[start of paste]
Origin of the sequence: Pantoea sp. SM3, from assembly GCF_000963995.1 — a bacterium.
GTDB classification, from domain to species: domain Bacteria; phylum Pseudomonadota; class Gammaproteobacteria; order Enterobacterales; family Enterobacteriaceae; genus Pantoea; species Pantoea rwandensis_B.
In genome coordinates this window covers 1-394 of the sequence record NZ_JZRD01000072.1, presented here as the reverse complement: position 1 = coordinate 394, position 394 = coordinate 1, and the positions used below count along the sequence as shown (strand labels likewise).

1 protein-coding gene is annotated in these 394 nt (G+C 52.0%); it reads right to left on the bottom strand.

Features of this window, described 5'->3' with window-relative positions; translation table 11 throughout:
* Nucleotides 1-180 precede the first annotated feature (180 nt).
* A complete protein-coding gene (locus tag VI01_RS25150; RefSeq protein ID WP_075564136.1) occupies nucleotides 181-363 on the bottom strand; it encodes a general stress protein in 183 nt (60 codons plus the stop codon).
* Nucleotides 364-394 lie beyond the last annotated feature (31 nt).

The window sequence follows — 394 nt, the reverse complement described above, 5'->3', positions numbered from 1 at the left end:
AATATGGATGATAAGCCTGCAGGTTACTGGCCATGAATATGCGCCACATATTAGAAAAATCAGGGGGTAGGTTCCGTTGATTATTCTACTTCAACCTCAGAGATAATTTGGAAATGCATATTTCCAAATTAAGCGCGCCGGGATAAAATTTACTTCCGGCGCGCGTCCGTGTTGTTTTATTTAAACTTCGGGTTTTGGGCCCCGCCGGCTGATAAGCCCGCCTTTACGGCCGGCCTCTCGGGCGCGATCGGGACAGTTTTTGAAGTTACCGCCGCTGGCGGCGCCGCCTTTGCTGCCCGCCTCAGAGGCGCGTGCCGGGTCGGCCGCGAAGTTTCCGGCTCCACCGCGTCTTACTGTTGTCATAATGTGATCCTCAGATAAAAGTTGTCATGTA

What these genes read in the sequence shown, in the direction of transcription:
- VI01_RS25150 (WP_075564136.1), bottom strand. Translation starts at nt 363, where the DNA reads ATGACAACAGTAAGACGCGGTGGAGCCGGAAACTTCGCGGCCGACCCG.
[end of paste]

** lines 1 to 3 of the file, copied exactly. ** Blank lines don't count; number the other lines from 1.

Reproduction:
Origin of the sequence: Pantoea sp. SM3, from assembly GCF_000963995.1 — a bacterium.
GTDB classification, from domain to species: domain Bacteria; phylum Pseudomonadota; class Gammaproteobacteria; order Enterobacterales; family Enterobacteriaceae; genus Pantoea; species Pantoea rwandensis_B.
In genome coordinates this window covers 1-394 of the sequence record NZ_JZRD01000072.1, presented here as the reverse complement: position 1 = coordinate 394, position 394 = coordinate 1, and the positions used below count along the sequence as shown (strand labels likewise).